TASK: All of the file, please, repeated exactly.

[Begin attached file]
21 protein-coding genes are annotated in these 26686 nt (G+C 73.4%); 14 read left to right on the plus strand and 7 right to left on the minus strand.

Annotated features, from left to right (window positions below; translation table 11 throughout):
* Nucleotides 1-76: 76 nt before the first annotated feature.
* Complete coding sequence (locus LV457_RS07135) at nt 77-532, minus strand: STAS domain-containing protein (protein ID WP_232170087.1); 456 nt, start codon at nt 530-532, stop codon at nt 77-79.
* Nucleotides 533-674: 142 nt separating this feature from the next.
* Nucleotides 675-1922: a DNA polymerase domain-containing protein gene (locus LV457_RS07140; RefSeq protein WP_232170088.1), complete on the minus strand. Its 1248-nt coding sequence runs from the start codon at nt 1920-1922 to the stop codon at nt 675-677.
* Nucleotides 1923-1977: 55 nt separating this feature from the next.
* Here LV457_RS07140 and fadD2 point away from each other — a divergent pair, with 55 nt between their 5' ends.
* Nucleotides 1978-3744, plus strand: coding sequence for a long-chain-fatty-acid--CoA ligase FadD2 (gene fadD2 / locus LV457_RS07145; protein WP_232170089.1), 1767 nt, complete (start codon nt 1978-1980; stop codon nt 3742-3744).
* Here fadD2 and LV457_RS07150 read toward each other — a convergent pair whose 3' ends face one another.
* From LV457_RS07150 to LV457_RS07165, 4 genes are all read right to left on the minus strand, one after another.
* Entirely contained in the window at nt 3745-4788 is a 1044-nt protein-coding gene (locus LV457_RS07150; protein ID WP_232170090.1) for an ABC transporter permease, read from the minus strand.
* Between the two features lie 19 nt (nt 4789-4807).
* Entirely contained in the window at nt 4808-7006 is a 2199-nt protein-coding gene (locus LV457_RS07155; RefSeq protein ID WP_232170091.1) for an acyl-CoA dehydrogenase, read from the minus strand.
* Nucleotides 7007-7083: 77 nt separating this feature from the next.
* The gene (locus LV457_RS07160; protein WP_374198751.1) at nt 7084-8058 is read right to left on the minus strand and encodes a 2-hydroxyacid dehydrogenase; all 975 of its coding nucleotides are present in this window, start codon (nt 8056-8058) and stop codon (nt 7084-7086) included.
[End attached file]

21 protein-coding genes are annotated in these 26686 nt (G+C 73.4%); 14 read left to right on the plus strand and 7 right to left on the minus strand.

Annotated features, from left to right (window positions below; translation table 11 throughout):
* Nucleotides 1-76: 76 nt before the first annotated feature.
* Complete coding sequence (locus LV457_RS07135) at nt 77-532, minus strand: STAS domain-containing protein (protein ID WP_232170087.1); 456 nt, start codon at nt 530-532, stop codon at nt 77-79.
* Nucleotides 533-674: 142 nt separating this feature from the next.
* Nucleotides 675-1922: a DNA polymerase domain-containing protein gene (locus LV457_RS07140; RefSeq protein WP_232170088.1), complete on the minus strand. Its 1248-nt coding sequence runs from the start codon at nt 1920-1922 to the stop codon at nt 675-677.
* Nucleotides 1923-1977: 55 nt separating this feature from the next.
* Here LV457_RS07140 and fadD2 point away from each other — a divergent pair, with 55 nt between their 5' ends.
* Nucleotides 1978-3744, plus strand: coding sequence for a long-chain-fatty-acid--CoA ligase FadD2 (gene fadD2 / locus LV457_RS07145; protein WP_232170089.1), 1767 nt, complete (start codon nt 1978-1980; stop codon nt 3742-3744).
* Here fadD2 and LV457_RS07150 read toward each other — a convergent pair whose 3' ends face one another.
* From LV457_RS07150 to LV457_RS07165, 4 genes are all read right to left on the minus strand, one after another.
* Entirely contained in the window at nt 3745-4788 is a 1044-nt protein-coding gene (locus LV457_RS07150; protein ID WP_232170090.1) for an ABC transporter permease, read from the minus strand.
* Between the two features lie 19 nt (nt 4789-4807).
* Entirely contained in the window at nt 4808-7006 is a 2199-nt protein-coding gene (locus LV457_RS07155; RefSeq protein ID WP_232170091.1) for an acyl-CoA dehydrogenase, read from the minus strand.
* Nucleotides 7007-7083: 77 nt separating this feature from the next.
* The gene (locus LV457_RS07160; protein WP_374198751.1) at nt 7084-8058 is read right to left on the minus strand and encodes a 2-hydroxyacid dehydrogenase; all 975 of its coding nucleotides are present in this window, start codon (nt 8056-8058) and stop codon (nt 7084-7086) included.